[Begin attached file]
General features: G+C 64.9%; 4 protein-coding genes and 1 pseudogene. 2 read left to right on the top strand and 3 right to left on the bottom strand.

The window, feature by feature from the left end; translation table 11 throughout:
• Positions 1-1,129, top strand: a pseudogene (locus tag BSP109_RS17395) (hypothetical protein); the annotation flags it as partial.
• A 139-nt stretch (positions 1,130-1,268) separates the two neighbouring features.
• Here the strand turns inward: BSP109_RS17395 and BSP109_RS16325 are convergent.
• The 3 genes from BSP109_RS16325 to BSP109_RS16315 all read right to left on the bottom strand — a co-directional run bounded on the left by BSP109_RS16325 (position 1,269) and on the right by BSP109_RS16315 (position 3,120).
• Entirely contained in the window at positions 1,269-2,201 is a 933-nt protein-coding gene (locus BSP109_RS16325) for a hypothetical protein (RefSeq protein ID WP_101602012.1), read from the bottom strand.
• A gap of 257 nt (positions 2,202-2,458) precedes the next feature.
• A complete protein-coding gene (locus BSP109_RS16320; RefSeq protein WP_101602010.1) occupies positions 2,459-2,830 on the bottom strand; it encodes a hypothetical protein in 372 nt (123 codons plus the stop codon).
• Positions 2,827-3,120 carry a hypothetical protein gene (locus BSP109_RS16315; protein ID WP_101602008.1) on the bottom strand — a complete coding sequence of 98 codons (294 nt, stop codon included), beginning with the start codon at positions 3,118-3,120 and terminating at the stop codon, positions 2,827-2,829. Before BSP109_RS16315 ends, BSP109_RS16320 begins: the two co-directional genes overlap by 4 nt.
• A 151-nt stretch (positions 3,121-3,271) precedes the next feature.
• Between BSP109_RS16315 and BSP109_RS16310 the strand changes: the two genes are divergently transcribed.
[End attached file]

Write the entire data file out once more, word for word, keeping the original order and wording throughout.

General features: G+C 64.9%; 4 protein-coding genes and 1 pseudogene. 2 read left to right on the top strand and 3 right to left on the bottom strand.

The window, feature by feature from the left end; translation table 11 throughout:
• Positions 1-1,129, top strand: a pseudogene (locus tag BSP109_RS17395) (hypothetical protein); the annotation flags it as partial.
• A 139-nt stretch (positions 1,130-1,268) separates the two neighbouring features.
• Here the strand turns inward: BSP109_RS17395 and BSP109_RS16325 are convergent.
• The 3 genes from BSP109_RS16325 to BSP109_RS16315 all read right to left on the bottom strand — a co-directional run bounded on the left by BSP109_RS16325 (position 1,269) and on the right by BSP109_RS16315 (position 3,120).
• Entirely contained in the window at positions 1,269-2,201 is a 933-nt protein-coding gene (locus BSP109_RS16325) for a hypothetical protein (RefSeq protein ID WP_101602012.1), read from the bottom strand.
• A gap of 257 nt (positions 2,202-2,458) precedes the next feature.
• A complete protein-coding gene (locus BSP109_RS16320; RefSeq protein WP_101602010.1) occupies positions 2,459-2,830 on the bottom strand; it encodes a hypothetical protein in 372 nt (123 codons plus the stop codon).
• Positions 2,827-3,120 carry a hypothetical protein gene (locus BSP109_RS16315; protein ID WP_101602008.1) on the bottom strand — a complete coding sequence of 98 codons (294 nt, stop codon included), beginning with the start codon at positions 3,118-3,120 and terminating at the stop codon, positions 2,827-2,829. Before BSP109_RS16315 ends, BSP109_RS16320 begins: the two co-directional genes overlap by 4 nt.
• A 151-nt stretch (positions 3,121-3,271) precedes the next feature.
• Between BSP109_RS16315 and BSP109_RS16310 the strand changes: the two genes are divergently transcribed.